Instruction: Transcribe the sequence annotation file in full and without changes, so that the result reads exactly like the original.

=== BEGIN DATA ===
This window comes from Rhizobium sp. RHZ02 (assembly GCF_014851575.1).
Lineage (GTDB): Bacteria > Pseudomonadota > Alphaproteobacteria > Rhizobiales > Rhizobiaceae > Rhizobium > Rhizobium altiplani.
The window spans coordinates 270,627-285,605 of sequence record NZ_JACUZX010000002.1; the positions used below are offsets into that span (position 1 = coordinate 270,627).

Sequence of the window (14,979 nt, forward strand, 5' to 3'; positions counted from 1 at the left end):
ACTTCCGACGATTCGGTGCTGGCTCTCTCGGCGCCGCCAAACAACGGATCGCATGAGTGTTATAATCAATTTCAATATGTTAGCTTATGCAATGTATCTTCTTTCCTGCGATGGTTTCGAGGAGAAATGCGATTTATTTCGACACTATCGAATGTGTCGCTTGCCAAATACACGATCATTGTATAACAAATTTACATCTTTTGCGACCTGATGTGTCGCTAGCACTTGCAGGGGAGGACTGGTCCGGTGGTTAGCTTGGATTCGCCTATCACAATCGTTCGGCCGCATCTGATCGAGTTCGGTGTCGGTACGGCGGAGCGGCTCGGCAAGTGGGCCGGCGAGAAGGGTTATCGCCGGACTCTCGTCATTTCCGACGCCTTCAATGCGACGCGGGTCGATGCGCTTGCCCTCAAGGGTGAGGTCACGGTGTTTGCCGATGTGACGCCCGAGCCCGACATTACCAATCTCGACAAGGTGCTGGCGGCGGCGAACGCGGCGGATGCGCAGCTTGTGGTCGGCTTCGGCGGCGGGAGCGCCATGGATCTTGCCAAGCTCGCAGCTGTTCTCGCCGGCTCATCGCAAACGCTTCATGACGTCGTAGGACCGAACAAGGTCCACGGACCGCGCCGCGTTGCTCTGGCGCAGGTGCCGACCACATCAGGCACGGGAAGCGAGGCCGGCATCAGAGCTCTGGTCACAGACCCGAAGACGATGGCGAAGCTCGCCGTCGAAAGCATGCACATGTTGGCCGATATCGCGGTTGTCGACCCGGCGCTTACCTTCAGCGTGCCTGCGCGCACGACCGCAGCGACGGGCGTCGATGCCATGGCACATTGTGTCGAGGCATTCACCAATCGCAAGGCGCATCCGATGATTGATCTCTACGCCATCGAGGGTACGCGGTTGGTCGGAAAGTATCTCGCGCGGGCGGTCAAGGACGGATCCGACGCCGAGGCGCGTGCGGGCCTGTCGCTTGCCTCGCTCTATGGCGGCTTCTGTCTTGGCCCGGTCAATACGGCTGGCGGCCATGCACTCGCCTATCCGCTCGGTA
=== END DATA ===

This window comes from Rhizobium sp. RHZ02 (assembly GCF_014851575.1).
Lineage (GTDB): Bacteria > Pseudomonadota > Alphaproteobacteria > Rhizobiales > Rhizobiaceae > Rhizobium > Rhizobium altiplani.
The window spans coordinates 270,627-285,605 of sequence record NZ_JACUZX010000002.1; the positions used below are offsets into that span (position 1 = coordinate 270,627).

Sequence of the window (14,979 nt, forward strand, 5' to 3'; positions counted from 1 at the left end):
ACTTCCGACGATTCGGTGCTGGCTCTCTCGGCGCCGCCAAACAACGGATCGCATGAGTGTTATAATCAATTTCAATATGTTAGCTTATGCAATGTATCTTCTTTCCTGCGATGGTTTCGAGGAGAAATGCGATTTATTTCGACACTATCGAATGTGTCGCTTGCCAAATACACGATCATTGTATAACAAATTTACATCTTTTGCGACCTGATGTGTCGCTAGCACTTGCAGGGGAGGACTGGTCCGGTGGTTAGCTTGGATTCGCCTATCACAATCGTTCGGCCGCATCTGATCGAGTTCGGTGTCGGTACGGCGGAGCGGCTCGGCAAGTGGGCCGGCGAGAAGGGTTATCGCCGGACTCTCGTCATTTCCGACGCCTTCAATGCGACGCGGGTCGATGCGCTTGCCCTCAAGGGTGAGGTCACGGTGTTTGCCGATGTGACGCCCGAGCCCGACATTACCAATCTCGACAAGGTGCTGGCGGCGGCGAACGCGGCGGATGCGCAGCTTGTGGTCGGCTTCGGCGGCGGGAGCGCCATGGATCTTGCCAAGCTCGCAGCTGTTCTCGCCGGCTCATCGCAAACGCTTCATGACGTCGTAGGACCGAACAAGGTCCACGGACCGCGCCGCGTTGCTCTGGCGCAGGTGCCGACCACATCAGGCACGGGAAGCGAGGCCGGCATCAGAGCTCTGGTCACAGACCCGAAGACGATGGCGAAGCTCGCCGTCGAAAGCATGCACATGTTGGCCGATATCGCGGTTGTCGACCCGGCGCTTACCTTCAGCGTGCCTGCGCGCACGACCGCAGCGACGGGCGTCGATGCCATGGCACATTGTGTCGAGGCATTCACCAATCGCAAGGCGCATCCGATGATTGATCTCTACGCCATCGAGGGTACGCGGTTGGTCGGAAAGTATCTCGCGCGGGCGGTCAAGGACGGATCCGACGCCGAGGCGCGTGCGGGCCTGTCGCTTGCCTCGCTCTATGGCGGCTTCTGTCTTGGCCCGGTCAATACGGCTGGCGGCCATGCACTCGCCTATCCGCTCGGTA